At the train station, way too early this morning
We were up at 5:15 this morning…another way too early start. But the train to Sarajevo goes at 6:39 a.m. or sometime after dark. We felt we got a pretty good handle on Mostar so we went for the early train to give us the better part of a day in Sarajevo.
The hotel called us a cab which arrived quickly. We went to the train station and arrived with lots of time to spare. Cabs are cheap here, and we’ve gotten in the habit of taking them. In Sarajevo, the “drop”, or the initial charge is 1.50 KM and each kilometer is 1 KM. KM stands for convertible marks, the local currency. 1 KM is worth about 50 cents. So….as I said, cabs are cheap. The cab to the train station was like 4 dollars.
We arrived and went into a time warp of a train station. I don’t think anything has changed since the fall of communism. Stark, concrete, open, with no benches. We went to the window, run by one single person. We bought two tickets for a cost of 24 KM. That’s for both of us. So our train ticket from Mostar to Sarajevo was 6 bucks a person.
The train arrived, and we boarded and stowed our luggage. It was dark outside so there wasn’t much to see until it got light. When the sun came up we were traveling through the mountains and it was quite scenic. 2 hours and 10 minutes after we left Mostar, we arrived in Sarajevo. It’s around 9 a.m. when we catch a cab.
The Sarajevo train station looks like something out of a movie
We arrive at the hotel and the room is already ready and they let us check in early. We unload all our stuff and it’s also laundry day. Today is a “work” day, where we reposition, do laundry, and hopefully learn a bit more about the city. We gather our laundry and head out to a place I found online that does a wash/dry/fold for 15 KM. Sounds like a deal so we take a cab to the place and drop off our laundry.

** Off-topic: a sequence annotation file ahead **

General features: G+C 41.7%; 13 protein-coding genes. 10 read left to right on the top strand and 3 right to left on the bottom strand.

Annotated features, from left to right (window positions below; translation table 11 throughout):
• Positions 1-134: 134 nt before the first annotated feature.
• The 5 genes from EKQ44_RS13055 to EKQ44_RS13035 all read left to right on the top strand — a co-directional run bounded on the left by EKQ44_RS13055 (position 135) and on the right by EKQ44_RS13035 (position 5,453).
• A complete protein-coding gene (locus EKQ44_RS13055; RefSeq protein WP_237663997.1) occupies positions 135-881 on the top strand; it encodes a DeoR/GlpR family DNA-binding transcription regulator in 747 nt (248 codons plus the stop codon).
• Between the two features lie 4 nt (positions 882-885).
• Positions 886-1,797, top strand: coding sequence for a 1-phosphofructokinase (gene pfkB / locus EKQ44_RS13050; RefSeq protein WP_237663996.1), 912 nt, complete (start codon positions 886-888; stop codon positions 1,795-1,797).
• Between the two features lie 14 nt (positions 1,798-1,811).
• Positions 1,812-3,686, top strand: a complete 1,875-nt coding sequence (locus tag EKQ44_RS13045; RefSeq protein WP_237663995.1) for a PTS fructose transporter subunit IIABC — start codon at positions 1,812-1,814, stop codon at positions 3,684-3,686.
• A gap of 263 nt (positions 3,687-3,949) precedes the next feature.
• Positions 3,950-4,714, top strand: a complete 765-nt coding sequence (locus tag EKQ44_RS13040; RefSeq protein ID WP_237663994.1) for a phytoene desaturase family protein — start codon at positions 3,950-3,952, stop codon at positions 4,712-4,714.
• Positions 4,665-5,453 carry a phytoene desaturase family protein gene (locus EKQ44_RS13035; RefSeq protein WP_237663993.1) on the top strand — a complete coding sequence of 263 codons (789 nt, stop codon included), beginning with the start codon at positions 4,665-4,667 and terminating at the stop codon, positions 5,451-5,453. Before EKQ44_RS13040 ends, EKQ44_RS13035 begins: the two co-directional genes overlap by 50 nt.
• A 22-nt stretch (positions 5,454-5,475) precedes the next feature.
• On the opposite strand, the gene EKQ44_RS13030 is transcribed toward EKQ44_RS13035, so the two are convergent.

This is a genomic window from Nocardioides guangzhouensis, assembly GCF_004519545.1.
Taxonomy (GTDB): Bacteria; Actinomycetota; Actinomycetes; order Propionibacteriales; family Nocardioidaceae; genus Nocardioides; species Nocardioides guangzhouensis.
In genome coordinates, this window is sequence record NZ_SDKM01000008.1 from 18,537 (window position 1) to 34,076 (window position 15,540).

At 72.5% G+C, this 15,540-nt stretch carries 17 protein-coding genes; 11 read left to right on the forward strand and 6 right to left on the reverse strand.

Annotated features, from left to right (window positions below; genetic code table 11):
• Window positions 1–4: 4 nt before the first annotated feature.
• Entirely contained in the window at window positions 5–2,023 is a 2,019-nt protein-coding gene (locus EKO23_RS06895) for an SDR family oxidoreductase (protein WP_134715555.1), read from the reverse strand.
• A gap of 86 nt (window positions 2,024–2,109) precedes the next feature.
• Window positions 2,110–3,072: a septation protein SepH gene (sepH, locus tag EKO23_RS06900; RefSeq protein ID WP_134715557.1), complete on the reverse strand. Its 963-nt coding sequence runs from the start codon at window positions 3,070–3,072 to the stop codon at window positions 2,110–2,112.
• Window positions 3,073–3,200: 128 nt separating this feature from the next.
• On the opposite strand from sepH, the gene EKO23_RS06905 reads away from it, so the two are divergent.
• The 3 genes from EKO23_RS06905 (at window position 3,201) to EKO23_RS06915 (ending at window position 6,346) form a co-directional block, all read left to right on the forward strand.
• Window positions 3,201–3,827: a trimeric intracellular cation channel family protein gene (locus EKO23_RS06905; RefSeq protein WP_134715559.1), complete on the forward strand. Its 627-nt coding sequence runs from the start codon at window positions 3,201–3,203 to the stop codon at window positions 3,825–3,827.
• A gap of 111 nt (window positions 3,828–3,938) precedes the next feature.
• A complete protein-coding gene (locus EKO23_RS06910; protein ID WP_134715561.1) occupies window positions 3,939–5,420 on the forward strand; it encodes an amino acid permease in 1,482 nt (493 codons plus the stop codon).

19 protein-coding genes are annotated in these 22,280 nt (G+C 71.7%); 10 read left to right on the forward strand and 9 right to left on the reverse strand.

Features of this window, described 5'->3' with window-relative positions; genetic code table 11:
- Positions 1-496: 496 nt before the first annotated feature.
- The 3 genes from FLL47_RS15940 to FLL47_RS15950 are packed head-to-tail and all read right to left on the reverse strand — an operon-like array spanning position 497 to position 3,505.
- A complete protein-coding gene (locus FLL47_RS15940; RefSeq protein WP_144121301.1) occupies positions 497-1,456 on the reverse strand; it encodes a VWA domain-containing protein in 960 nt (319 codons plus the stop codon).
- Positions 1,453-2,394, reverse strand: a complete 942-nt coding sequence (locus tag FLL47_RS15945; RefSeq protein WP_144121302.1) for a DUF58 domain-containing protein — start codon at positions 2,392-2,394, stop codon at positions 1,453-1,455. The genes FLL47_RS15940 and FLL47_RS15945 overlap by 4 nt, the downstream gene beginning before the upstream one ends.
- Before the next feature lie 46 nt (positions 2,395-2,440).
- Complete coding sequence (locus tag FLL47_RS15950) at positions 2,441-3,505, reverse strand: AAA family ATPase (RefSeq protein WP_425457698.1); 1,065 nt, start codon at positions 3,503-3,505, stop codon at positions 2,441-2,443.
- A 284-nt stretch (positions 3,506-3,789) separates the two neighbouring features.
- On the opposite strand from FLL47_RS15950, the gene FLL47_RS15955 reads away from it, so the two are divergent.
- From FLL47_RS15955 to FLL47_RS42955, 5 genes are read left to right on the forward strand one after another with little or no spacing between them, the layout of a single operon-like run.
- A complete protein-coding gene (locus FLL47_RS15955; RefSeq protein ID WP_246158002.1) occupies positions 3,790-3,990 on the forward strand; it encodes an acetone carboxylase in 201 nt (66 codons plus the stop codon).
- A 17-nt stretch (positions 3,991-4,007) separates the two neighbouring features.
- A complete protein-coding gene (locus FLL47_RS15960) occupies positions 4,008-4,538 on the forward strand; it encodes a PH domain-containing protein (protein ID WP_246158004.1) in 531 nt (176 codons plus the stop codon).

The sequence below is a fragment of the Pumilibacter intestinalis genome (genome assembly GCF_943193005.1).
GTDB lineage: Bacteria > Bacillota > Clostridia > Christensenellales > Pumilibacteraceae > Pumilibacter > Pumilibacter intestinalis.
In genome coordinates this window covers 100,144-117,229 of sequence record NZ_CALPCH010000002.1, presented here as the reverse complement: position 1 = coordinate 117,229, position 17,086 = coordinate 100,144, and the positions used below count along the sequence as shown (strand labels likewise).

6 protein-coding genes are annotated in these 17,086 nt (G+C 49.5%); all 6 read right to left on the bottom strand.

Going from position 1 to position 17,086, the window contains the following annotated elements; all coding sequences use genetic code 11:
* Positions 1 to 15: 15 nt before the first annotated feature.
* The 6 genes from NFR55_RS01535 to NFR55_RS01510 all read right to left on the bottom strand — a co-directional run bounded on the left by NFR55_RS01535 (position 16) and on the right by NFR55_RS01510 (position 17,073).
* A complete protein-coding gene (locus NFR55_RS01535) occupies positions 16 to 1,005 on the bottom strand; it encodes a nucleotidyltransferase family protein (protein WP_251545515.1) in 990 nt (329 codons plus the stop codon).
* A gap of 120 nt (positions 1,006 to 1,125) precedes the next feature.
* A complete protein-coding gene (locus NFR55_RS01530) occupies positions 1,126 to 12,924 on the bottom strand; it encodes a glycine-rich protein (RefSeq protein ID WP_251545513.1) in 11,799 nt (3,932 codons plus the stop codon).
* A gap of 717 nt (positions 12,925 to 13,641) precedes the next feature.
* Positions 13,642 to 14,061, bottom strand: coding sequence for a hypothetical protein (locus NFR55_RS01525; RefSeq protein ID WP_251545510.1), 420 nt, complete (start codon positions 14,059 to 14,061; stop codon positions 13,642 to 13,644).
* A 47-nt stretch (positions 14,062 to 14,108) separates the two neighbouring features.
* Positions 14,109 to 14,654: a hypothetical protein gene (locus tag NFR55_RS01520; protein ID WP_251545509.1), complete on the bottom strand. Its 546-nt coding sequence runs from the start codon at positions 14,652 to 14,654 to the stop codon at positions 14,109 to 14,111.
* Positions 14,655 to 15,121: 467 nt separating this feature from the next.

At this point we haven’t eaten today. We wind up in a Turkish place off the square and share a huge grilled meats platter. We probably ate too much. Actually…there was no probably about it. After this we wander and it starts to rain. Laurie buys a cheap umbrella and we continue to wander the Turkish quarter. Our day is punctuated with coffee stops to get out of the rain and get warm.
We pick up our laundry and take it back to the hotel. We think it’s an excellent deal for 7.50 dollars or 15KM. After dropping our laundry we head back out and take the local tram back to the old town. The trams are mostly real communist era trams and are sorta clunky and odd looking, but run along just fine. A tram ticket, if you buy it at a newspaper stand is 1.60KM or 1.80 KM if you get it from the tram driver. We’ve read to ride the trams at your own risk due to pickpockets but we had absolutely no problem.
A pretty huge hotel room. Our cost for this was $144 dollars for three nights
We get off the tram and go to the Museum of Crimes against Humanity and Genocide 1992-1995. It documents the crimes that occurred during the ethnic cleansing during that time. The items in the museum were actual items from people who were victims, and if I’m not mistaken so is the museum staff.
There were shirts with bullet holes and blood on them from people that perished and those that survived. So many artifacts and so many stories about finding mass graves, people being tortured, atrocities that would boggle the mind.
The story is familiar: Different people, different place, different religion…….and the same old story. Someone doesn’t like the differences of someone else, and manipulates those under them into killing those they don’t like (in this case including genocide). I wonder if we'll ever learn....
Like most genocide, a very large percentage of the atrocities were committed against civilians and not the military. Purposely bombing children playing on a playground, snipers shooting children and the elderly. 8000 were killed in one single incident. After being here and learning more about this, I understand their caution in dealing with the other countries of the former Yugoslavia.
Bosnian fritters with sour cream. Like fried buscuits. WAY too good.
We had a great Bosnian dinner at a place that translates from Bosnian to English as “Grandma’s Kitchen”. The food was WAY too good. Although we actually only had two meals today….I still need to eat less here. This stuff ain’t exactly Weight Watcher’s friendly.
Rick Steves had a guy from Sarajevo on his radio show and podcasts named Amir. He had incredibly compelling stories about his life in Sarajevo, surviving the siege as a young adult, losing family, and of Sarajevo in general. I did some searching and found him. I was looking for a tour guide here and figured he would be good help. Tomorrow, Amir will take us around Sarajevo.
Goodnight everyone. Merry Christmas!
Sarajevo slide show, Day 1